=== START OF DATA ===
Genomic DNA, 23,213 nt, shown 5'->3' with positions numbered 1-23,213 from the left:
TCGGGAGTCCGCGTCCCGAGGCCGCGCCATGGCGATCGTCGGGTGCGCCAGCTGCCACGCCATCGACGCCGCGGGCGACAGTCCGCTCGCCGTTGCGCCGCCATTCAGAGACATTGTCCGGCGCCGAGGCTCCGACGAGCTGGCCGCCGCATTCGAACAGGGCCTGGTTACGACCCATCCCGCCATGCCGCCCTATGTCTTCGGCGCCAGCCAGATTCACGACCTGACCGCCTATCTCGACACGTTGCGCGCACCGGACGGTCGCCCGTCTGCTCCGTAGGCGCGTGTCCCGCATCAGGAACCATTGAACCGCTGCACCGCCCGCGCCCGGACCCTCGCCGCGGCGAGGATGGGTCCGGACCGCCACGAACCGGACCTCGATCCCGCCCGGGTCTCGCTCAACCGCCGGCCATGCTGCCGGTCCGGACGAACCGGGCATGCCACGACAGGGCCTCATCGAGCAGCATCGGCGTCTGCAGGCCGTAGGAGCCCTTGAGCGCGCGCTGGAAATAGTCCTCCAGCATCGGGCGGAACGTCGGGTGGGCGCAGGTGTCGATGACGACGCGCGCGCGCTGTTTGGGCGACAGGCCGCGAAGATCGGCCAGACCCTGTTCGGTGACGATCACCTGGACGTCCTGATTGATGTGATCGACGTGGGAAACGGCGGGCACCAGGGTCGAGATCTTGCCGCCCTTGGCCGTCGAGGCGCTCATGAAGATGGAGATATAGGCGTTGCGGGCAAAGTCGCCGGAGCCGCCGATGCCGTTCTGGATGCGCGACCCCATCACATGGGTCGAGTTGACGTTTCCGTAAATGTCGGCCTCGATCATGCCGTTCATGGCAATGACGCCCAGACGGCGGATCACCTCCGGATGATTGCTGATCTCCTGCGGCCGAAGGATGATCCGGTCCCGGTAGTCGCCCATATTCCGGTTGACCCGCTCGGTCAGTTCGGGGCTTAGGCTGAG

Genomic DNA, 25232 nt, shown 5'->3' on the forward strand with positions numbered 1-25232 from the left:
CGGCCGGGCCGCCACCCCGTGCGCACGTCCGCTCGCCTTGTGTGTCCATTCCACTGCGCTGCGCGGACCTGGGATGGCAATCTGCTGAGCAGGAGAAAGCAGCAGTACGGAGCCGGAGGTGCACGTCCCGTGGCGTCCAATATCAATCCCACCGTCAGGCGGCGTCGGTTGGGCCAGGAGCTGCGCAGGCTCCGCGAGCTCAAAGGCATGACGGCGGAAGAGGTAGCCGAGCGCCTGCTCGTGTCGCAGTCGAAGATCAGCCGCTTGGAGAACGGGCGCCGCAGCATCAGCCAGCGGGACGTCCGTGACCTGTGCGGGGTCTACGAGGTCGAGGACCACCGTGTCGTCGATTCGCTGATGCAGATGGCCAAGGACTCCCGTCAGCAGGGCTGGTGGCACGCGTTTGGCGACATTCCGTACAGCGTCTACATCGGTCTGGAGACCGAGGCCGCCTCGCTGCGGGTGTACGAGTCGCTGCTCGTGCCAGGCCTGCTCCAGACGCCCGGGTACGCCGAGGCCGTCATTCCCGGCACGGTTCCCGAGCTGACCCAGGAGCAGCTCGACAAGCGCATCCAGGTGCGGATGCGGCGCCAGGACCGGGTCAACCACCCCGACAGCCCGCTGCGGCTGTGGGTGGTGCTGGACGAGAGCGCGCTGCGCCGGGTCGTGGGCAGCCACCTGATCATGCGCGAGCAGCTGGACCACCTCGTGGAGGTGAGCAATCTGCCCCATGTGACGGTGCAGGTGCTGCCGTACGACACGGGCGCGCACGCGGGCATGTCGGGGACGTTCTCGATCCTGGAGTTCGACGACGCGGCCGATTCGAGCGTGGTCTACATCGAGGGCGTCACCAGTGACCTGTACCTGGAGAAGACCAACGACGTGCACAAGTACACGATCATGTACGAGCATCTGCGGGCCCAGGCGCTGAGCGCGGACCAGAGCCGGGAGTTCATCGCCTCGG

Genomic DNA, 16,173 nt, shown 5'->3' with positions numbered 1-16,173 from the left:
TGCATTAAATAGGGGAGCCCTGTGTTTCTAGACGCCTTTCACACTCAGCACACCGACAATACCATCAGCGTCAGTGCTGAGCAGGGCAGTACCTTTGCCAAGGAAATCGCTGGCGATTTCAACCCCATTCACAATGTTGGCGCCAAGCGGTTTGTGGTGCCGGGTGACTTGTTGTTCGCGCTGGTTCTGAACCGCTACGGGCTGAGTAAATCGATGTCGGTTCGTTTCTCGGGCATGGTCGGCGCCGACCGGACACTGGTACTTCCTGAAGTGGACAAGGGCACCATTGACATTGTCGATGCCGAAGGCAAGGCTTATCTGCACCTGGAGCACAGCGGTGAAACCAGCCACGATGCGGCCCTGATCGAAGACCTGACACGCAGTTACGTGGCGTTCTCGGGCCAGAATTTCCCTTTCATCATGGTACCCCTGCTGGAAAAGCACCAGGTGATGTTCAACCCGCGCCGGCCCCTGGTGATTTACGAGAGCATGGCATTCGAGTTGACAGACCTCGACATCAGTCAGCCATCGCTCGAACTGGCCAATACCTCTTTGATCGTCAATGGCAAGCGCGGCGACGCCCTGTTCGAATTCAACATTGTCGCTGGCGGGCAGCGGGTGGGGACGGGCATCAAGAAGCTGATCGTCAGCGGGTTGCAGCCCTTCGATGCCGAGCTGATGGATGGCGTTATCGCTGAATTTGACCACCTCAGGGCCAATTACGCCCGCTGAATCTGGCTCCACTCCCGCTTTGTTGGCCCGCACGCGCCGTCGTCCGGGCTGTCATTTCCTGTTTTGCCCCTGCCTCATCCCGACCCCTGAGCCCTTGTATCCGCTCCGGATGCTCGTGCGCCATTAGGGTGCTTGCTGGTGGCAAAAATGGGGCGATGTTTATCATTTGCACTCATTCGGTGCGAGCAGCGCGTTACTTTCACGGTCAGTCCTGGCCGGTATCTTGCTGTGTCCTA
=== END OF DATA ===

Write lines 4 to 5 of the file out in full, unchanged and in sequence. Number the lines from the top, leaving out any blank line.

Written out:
CGGCCGGGCCGCCACCCCGTGCGCACGTCCGCTCGCCTTGTGTGTCCATTCCACTGCGCTGCGCGGACCTGGGATGGCAATCTGCTGAGCAGGAGAAAGCAGCAGTACGGAGCCGGAGGTGCACGTCCCGTGGCGTCCAATATCAATCCCACCGTCAGGCGGCGTCGGTTGGGCCAGGAGCTGCGCAGGCTCCGCGAGCTCAAAGGCATGACGGCGGAAGAGGTAGCCGAGCGCCTGCTCGTGTCGCAGTCGAAGATCAGCCGCTTGGAGAACGGGCGCCGCAGCATCAGCCAGCGGGACGTCCGTGACCTGTGCGGGGTCTACGAGGTCGAGGACCACCGTGTCGTCGATTCGCTGATGCAGATGGCCAAGGACTCCCGTCAGCAGGGCTGGTGGCACGCGTTTGGCGACATTCCGTACAGCGTCTACATCGGTCTGGAGACCGAGGCCGCCTCGCTGCGGGTGTACGAGTCGCTGCTCGTGCCAGGCCTGCTCCAGACGCCCGGGTACGCCGAGGCCGTCATTCCCGGCACGGTTCCCGAGCTGACCCAGGAGCAGCTCGACAAGCGCATCCAGGTGCGGATGCGGCGCCAGGACCGGGTCAACCACCCCGACAGCCCGCTGCGGCTGTGGGTGGTGCTGGACGAGAGCGCGCTGCGCCGGGTCGTGGGCAGCCACCTGATCATGCGCGAGCAGCTGGACCACCTCGTGGAGGTGAGCAATCTGCCCCATGTGACGGTGCAGGTGCTGCCGTACGACACGGGCGCGCACGCGGGCATGTCGGGGACGTTCTCGATCCTGGAGTTCGACGACGCGGCCGATTCGAGCGTGGTCTACATCGAGGGCGTCACCAGTGACCTGTACCTGGAGAAGACCAACGACGTGCACAAGTACACGATCATGTACGAGCATCTGCGGGCCCAGGCGCTGAGCGCGGACCAGAGCCGGGAGTTCATCGCCTCGG

Genomic DNA, 16,173 nt, shown 5'->3' with positions numbered 1-16,173 from the left: